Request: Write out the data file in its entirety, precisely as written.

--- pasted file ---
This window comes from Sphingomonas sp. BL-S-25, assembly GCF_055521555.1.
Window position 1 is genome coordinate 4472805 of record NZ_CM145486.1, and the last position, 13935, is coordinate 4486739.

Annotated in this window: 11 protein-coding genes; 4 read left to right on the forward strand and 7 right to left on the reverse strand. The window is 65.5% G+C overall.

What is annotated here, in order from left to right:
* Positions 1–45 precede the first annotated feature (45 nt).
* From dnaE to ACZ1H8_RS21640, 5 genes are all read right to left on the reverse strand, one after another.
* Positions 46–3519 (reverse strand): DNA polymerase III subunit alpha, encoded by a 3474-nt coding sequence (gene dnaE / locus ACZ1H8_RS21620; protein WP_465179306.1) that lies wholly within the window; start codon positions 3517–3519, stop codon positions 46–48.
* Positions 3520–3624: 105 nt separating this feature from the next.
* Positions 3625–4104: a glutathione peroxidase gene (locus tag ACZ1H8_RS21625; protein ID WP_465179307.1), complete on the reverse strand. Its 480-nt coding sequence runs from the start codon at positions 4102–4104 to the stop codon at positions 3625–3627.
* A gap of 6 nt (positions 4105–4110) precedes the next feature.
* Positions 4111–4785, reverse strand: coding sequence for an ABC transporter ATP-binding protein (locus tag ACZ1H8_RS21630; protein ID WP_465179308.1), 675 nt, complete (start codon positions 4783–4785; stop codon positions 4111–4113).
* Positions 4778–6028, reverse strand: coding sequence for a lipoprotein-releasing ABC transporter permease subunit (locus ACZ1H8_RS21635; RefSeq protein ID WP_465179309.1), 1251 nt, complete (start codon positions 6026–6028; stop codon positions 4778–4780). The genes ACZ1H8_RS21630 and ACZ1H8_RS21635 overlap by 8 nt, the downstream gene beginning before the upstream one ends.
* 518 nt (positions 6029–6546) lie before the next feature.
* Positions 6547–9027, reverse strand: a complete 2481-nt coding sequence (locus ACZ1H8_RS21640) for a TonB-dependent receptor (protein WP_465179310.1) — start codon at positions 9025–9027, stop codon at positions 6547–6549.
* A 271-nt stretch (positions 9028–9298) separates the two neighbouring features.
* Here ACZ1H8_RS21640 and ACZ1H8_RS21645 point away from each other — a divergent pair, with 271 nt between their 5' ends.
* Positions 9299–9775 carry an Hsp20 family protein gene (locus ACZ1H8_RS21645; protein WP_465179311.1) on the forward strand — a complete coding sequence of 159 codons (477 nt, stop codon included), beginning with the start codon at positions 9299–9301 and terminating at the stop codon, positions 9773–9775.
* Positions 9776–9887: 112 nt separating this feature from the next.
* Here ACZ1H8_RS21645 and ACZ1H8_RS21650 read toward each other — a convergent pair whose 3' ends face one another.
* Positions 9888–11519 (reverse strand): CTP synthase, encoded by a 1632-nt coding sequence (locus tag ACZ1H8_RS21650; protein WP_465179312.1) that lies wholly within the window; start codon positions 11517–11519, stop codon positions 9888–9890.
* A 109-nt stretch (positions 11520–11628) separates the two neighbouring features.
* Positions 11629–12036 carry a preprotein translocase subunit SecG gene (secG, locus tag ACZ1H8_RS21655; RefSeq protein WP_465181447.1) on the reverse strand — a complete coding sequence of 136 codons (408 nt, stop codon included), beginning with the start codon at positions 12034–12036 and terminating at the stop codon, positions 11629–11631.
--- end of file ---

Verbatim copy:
This window comes from Sphingomonas sp. BL-S-25, assembly GCF_055521555.1.
Window position 1 is genome coordinate 4472805 of record NZ_CM145486.1, and the last position, 13935, is coordinate 4486739.

Annotated in this window: 11 protein-coding genes; 4 read left to right on the forward strand and 7 right to left on the reverse strand. The window is 65.5% G+C overall.

What is annotated here, in order from left to right:
* Positions 1–45 precede the first annotated feature (45 nt).
* From dnaE to ACZ1H8_RS21640, 5 genes are all read right to left on the reverse strand, one after another.
* Positions 46–3519 (reverse strand): DNA polymerase III subunit alpha, encoded by a 3474-nt coding sequence (gene dnaE / locus ACZ1H8_RS21620; protein WP_465179306.1) that lies wholly within the window; start codon positions 3517–3519, stop codon positions 46–48.
* Positions 3520–3624: 105 nt separating this feature from the next.
* Positions 3625–4104: a glutathione peroxidase gene (locus tag ACZ1H8_RS21625; protein ID WP_465179307.1), complete on the reverse strand. Its 480-nt coding sequence runs from the start codon at positions 4102–4104 to the stop codon at positions 3625–3627.
* A gap of 6 nt (positions 4105–4110) precedes the next feature.
* Positions 4111–4785, reverse strand: coding sequence for an ABC transporter ATP-binding protein (locus tag ACZ1H8_RS21630; protein ID WP_465179308.1), 675 nt, complete (start codon positions 4783–4785; stop codon positions 4111–4113).
* Positions 4778–6028, reverse strand: coding sequence for a lipoprotein-releasing ABC transporter permease subunit (locus ACZ1H8_RS21635; RefSeq protein ID WP_465179309.1), 1251 nt, complete (start codon positions 6026–6028; stop codon positions 4778–4780). The genes ACZ1H8_RS21630 and ACZ1H8_RS21635 overlap by 8 nt, the downstream gene beginning before the upstream one ends.
* 518 nt (positions 6029–6546) lie before the next feature.
* Positions 6547–9027, reverse strand: a complete 2481-nt coding sequence (locus ACZ1H8_RS21640) for a TonB-dependent receptor (protein WP_465179310.1) — start codon at positions 9025–9027, stop codon at positions 6547–6549.
* A 271-nt stretch (positions 9028–9298) separates the two neighbouring features.
* Here ACZ1H8_RS21640 and ACZ1H8_RS21645 point away from each other — a divergent pair, with 271 nt between their 5' ends.
* Positions 9299–9775 carry an Hsp20 family protein gene (locus ACZ1H8_RS21645; protein WP_465179311.1) on the forward strand — a complete coding sequence of 159 codons (477 nt, stop codon included), beginning with the start codon at positions 9299–9301 and terminating at the stop codon, positions 9773–9775.
* Positions 9776–9887: 112 nt separating this feature from the next.
* Here ACZ1H8_RS21645 and ACZ1H8_RS21650 read toward each other — a convergent pair whose 3' ends face one another.
* Positions 9888–11519 (reverse strand): CTP synthase, encoded by a 1632-nt coding sequence (locus tag ACZ1H8_RS21650; protein WP_465179312.1) that lies wholly within the window; start codon positions 11517–11519, stop codon positions 9888–9890.
* A 109-nt stretch (positions 11520–11628) separates the two neighbouring features.
* Positions 11629–12036 carry a preprotein translocase subunit SecG gene (secG, locus tag ACZ1H8_RS21655; RefSeq protein WP_465181447.1) on the reverse strand — a complete coding sequence of 136 codons (408 nt, stop codon included), beginning with the start codon at positions 12034–12036 and terminating at the stop codon, positions 11629–11631.